This MSD race distributor accom¬modates individual cylinder timing adjustment by mechanical means. Note that each individual trigger can be adjusted by loosening the appro¬priate screw.

This MSD race distributor accom¬modates individual cylinder timing adjustment by mechanical means. Note that each individual trigger can be adjusted by loosening the appro¬priate screw.

Modern racing ignition systems have largely moved to digital control to improve their accuracy and reliability. The triggering device may be located within the distributor itself or externally as in crank trigger ignition systems that rely on exact crankshaft position signal to trigger the spark in each cylinder.

Depending on the type of sys­tem, the triggering device may be a magnetic pickup, an optical trig­ger, or a Hall-effect transistor, which functions similarly to a magnetic pickup. Optical devices use an LED (light emitting diode) and a inter­rupter wheel to provide the trigger effect. The pickup sensor may be located within the distributor itself or externally as with a crank trigger system. Crank trigger systems are the most accurate because they elimi­nate timing inconsistencies caused by variables such as camshaft twist.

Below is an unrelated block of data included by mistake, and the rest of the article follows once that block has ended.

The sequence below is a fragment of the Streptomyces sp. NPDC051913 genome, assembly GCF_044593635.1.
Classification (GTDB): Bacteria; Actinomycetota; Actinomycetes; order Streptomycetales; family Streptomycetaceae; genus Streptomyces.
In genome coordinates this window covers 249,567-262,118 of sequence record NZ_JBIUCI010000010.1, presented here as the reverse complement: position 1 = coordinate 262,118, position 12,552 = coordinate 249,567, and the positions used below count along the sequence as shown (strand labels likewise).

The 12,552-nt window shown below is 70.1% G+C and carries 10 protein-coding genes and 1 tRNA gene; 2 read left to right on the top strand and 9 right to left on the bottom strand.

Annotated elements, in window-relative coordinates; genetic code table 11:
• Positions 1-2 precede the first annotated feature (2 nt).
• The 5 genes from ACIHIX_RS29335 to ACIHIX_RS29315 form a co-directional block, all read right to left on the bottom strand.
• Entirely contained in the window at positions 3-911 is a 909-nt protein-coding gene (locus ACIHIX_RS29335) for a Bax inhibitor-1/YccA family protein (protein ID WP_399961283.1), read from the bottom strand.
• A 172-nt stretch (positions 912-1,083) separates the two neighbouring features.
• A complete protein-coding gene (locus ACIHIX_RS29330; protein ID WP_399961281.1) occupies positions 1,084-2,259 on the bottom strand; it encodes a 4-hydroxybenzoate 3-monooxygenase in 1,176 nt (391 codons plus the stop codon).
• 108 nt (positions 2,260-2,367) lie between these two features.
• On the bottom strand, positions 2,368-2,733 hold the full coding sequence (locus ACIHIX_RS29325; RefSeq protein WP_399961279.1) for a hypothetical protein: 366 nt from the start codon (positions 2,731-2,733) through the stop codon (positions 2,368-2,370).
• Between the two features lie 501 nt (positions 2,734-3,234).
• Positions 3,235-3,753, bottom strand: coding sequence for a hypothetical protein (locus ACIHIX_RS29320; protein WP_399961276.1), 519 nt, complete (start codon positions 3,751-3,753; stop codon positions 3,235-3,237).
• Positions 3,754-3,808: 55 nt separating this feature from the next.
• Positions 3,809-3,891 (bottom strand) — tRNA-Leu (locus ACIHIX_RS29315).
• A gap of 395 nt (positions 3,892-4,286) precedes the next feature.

Digital controllers like MSD’s Power Grid system provide full access to all ignition functions via dedicated computer software that runs on a laptop computer. The Power Grid controller uses camshaft synchroni­zation to provide individual cylinder timing alterations to compensate for varying cylinder conditions caused by fuel ratio or runner length incon­sistencies and other conditions that may affect individual cylinder tim­ing requirements. It also provides tunable launch and shift retard func­tions, rev limiter control, individual timing curves for each gear, and igni­tion data acquisition for post run evaluation.

Ignition control has never been easier and you have seemingly end­less choices, but basic engine build­ing practices still apply. You must take great care to ensure that the dis­tributor gear and the camshaft gear are materially compatible, properly meshed, and well lubricated. Race distributors are equipped with an adjustable collar that allows you to control the depth of the distributor in the engine. This prevents bottom­ing the distributor gear against the internal oil pump shaft or meshing the gears too tightly. The collar also permits compensation for variations in manifold mounting-flange height.